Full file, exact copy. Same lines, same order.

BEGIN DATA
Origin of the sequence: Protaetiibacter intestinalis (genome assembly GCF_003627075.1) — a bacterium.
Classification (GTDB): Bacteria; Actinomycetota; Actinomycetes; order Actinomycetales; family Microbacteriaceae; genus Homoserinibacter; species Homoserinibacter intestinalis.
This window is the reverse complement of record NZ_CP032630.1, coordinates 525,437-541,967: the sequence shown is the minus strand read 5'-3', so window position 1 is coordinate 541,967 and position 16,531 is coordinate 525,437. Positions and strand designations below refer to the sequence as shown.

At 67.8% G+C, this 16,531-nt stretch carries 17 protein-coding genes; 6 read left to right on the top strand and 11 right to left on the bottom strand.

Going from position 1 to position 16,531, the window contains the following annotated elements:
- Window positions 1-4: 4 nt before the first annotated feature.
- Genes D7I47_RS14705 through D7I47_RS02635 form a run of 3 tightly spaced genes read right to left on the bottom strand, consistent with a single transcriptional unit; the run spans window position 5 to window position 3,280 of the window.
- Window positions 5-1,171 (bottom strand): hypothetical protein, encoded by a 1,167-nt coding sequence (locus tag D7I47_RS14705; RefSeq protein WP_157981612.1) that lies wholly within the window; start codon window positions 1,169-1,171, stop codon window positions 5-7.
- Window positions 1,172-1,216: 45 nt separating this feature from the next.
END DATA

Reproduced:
Origin of the sequence: Protaetiibacter intestinalis (genome assembly GCF_003627075.1) — a bacterium.
Classification (GTDB): Bacteria; Actinomycetota; Actinomycetes; order Actinomycetales; family Microbacteriaceae; genus Homoserinibacter; species Homoserinibacter intestinalis.
This window is the reverse complement of record NZ_CP032630.1, coordinates 525,437-541,967: the sequence shown is the minus strand read 5'-3', so window position 1 is coordinate 541,967 and position 16,531 is coordinate 525,437. Positions and strand designations below refer to the sequence as shown.

At 67.8% G+C, this 16,531-nt stretch carries 17 protein-coding genes; 6 read left to right on the top strand and 11 right to left on the bottom strand.

Going from position 1 to position 16,531, the window contains the following annotated elements:
- Window positions 1-4: 4 nt before the first annotated feature.
- Genes D7I47_RS14705 through D7I47_RS02635 form a run of 3 tightly spaced genes read right to left on the bottom strand, consistent with a single transcriptional unit; the run spans window position 5 to window position 3,280 of the window.
- Window positions 5-1,171 (bottom strand): hypothetical protein, encoded by a 1,167-nt coding sequence (locus tag D7I47_RS14705; RefSeq protein WP_157981612.1) that lies wholly within the window; start codon window positions 1,169-1,171, stop codon window positions 5-7.
- Window positions 1,172-1,216: 45 nt separating this feature from the next.